Inside Wellington's Peninsular Army: 1808- 1814 (Paperback)
The British army reached the apogee of its success in the war against Napoleon, and in particular in the famous campaigns in the Peninsula, while under Wellington's command. Yet many aspects of how it achieved its victories have been ignored. This book breaks new ground in a series of meticulous studies which reveal the hidden mechanisms that lie behind triumphs such as Salamanca and Vitoria. At the same time it places Wellington's campaigns in their strategic context and explains how he achieved his success.
The principles underlying the organization of Wellington's army are uncovered in a penetrating analysis. His key subordinates are given the attention they deserve, and there is an authoritative explanation of the importance of rank and seniority. Fascinating studies of bridging operations and the role of reconnaissance are included, and an invaluable appendix lists the titles of hundreds of first-hand accounts by British soldiers.
A useful addition to the Peninsular War bookshelf.Military Modelling Magazine
The authors have established reputations that are complimentary to each other and they have based their work on the foundation of Osman's epic study. This virtually guarantees their success and the resulting work is a pleasure to read with a seamless blending of contributions from the authors with the foundation providedFiretrench
by Osman. An excellent work that is highly recommended and essential reading for anyone with an interest in the period and the deployment of arms.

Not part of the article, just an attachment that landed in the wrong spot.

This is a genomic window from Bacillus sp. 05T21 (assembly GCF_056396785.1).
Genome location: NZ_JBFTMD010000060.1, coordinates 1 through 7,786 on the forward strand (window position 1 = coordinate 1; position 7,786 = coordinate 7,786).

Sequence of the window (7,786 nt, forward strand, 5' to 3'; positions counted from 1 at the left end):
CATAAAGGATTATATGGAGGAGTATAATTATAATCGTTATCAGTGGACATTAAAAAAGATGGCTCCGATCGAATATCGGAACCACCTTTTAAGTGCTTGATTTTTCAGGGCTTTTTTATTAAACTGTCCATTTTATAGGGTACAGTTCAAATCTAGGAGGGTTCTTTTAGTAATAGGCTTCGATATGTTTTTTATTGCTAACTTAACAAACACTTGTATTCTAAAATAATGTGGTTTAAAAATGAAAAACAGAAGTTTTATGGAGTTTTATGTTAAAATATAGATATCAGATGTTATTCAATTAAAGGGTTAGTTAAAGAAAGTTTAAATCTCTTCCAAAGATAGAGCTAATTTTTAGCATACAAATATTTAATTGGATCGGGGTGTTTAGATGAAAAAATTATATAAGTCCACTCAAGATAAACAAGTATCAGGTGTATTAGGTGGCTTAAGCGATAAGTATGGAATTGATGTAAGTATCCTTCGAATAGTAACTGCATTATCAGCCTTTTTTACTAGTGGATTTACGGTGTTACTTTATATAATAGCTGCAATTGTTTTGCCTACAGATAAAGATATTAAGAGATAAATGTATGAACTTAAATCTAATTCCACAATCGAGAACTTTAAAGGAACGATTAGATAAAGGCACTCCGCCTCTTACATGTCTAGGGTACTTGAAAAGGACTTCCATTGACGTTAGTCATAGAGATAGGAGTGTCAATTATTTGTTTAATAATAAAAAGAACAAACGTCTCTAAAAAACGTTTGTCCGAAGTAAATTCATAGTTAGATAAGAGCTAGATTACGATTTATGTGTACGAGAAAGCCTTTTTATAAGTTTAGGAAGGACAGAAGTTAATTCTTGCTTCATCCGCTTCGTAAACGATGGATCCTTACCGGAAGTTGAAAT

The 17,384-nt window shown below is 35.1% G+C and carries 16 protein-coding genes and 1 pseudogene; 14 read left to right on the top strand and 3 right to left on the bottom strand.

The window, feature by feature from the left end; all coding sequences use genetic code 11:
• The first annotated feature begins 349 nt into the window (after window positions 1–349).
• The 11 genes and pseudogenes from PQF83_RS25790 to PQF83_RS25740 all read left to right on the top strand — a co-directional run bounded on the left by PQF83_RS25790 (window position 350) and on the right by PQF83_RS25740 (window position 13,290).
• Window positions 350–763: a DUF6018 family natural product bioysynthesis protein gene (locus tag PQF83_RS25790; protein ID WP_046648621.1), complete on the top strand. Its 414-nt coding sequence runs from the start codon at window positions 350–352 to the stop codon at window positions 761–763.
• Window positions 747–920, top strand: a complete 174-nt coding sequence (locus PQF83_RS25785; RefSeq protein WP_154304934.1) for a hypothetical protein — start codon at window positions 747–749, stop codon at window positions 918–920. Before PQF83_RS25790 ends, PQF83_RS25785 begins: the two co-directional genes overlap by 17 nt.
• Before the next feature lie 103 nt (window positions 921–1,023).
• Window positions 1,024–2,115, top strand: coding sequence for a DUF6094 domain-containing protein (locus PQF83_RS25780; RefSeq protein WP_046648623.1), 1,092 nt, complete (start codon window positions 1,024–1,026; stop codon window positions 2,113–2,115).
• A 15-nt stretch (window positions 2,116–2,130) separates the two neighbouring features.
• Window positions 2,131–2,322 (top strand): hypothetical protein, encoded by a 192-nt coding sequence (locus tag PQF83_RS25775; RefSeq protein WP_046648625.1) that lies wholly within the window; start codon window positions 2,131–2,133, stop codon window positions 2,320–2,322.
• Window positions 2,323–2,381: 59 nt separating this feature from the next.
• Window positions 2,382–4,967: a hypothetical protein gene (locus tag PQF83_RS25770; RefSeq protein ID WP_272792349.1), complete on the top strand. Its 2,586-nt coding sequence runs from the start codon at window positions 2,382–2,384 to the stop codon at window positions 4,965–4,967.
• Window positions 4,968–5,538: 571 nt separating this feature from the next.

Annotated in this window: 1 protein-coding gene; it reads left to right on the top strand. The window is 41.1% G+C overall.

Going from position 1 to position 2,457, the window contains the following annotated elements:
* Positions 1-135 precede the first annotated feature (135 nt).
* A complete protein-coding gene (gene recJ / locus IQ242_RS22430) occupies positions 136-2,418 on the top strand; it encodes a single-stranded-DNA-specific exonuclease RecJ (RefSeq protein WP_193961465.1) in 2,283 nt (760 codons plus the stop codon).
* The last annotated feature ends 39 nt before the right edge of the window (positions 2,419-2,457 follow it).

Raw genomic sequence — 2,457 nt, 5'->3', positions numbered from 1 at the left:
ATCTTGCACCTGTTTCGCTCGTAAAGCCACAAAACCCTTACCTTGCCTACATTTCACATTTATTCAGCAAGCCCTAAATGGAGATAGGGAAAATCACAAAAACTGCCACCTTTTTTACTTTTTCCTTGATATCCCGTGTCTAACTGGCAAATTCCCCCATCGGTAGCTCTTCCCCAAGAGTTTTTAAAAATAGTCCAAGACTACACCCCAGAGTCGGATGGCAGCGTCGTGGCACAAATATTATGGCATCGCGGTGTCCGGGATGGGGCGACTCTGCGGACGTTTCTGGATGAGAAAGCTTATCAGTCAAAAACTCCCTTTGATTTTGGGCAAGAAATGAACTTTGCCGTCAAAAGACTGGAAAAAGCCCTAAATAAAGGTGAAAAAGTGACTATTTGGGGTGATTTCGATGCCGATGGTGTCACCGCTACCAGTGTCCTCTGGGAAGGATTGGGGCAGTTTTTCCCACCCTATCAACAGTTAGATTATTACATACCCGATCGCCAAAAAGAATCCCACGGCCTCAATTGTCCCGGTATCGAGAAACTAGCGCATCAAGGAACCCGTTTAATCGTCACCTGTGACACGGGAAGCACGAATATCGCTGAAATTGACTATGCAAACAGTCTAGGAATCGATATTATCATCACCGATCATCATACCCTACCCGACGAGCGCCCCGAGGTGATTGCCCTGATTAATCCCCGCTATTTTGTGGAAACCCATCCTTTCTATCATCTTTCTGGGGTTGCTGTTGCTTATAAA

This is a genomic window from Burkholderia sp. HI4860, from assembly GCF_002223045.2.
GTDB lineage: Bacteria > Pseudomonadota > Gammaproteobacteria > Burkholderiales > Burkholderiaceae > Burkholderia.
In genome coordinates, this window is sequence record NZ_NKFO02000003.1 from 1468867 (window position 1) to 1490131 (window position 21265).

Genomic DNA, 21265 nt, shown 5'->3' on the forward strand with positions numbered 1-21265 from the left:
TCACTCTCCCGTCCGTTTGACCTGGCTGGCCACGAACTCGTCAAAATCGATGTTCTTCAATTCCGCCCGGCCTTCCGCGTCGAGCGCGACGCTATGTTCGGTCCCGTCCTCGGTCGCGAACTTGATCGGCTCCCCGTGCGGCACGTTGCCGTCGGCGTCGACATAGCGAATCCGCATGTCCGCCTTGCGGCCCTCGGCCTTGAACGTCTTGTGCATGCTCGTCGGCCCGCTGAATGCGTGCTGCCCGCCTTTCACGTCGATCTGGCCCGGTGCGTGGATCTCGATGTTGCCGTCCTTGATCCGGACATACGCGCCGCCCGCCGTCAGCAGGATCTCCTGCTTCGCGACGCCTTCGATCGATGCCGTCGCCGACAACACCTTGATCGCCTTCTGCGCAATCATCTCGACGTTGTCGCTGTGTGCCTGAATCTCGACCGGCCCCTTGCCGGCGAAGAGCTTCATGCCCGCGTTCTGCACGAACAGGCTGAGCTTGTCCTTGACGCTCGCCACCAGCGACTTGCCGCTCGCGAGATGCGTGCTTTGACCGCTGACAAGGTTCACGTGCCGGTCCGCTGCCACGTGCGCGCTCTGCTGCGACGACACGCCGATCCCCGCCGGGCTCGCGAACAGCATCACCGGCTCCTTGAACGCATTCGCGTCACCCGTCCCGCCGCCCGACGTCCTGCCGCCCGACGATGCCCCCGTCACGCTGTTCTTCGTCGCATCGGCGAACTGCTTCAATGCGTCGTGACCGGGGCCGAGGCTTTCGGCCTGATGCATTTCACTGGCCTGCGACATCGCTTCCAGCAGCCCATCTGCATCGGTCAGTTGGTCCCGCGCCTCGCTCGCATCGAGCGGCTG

Who were Wellington's Observing Officers, how were they selected, how did bridging operations work in the early 19th Century, how did reinforcements reach Wellington's regiments? Accounts of the Peninsular War abound, so what does this book add to the genre? Rory Muir and his co-authors have selected some of these specialised areas and made an impressive study of them... All who read it will be a little closer to understanding how Arthur Wellesley honed a disparate set of regiments into a winning Army and defeated the best Napoleon could throw at him.Army Rumour Service
In all a quirky but enjoyable read and well worth purchasing.
An excellent book that should be in the library of any serious student of the Peninsular War. One of the problems, however, in reviewing a collection of this nature is that the reviewer ultimately wants to know why certain subjects were chosen while others were not -- why is there nothing on the important matters of military medicine, logistics, discipline or women in the army? The best answer I think is that a work of this quality deserve a sequel and I hope we see one. Recommended.The Napoleon Series - September 2007 - reviewed by D.E. Graves
As featured in.The Society for Army Historical Research 2015 Christmas Book List
Living as we do in the midst of a technological revolution, during which the nature of war has changed more rapidly than in any other period in history, the stirring, colourful days of the Regency and The Peninsular War seem now so remote that they are effectively removed into mythology. Inspired in his boyhood by the kindly and unfailing help of a distinguished Edwardian historian - C.C.P. Lawson, to whom this fascinating book is dedicated - John Mollo has devoted many years to the study of the British Army in the Napoleonic era, its campaigns, triumphs and disasters. In so doing he has not only…By John Mollo
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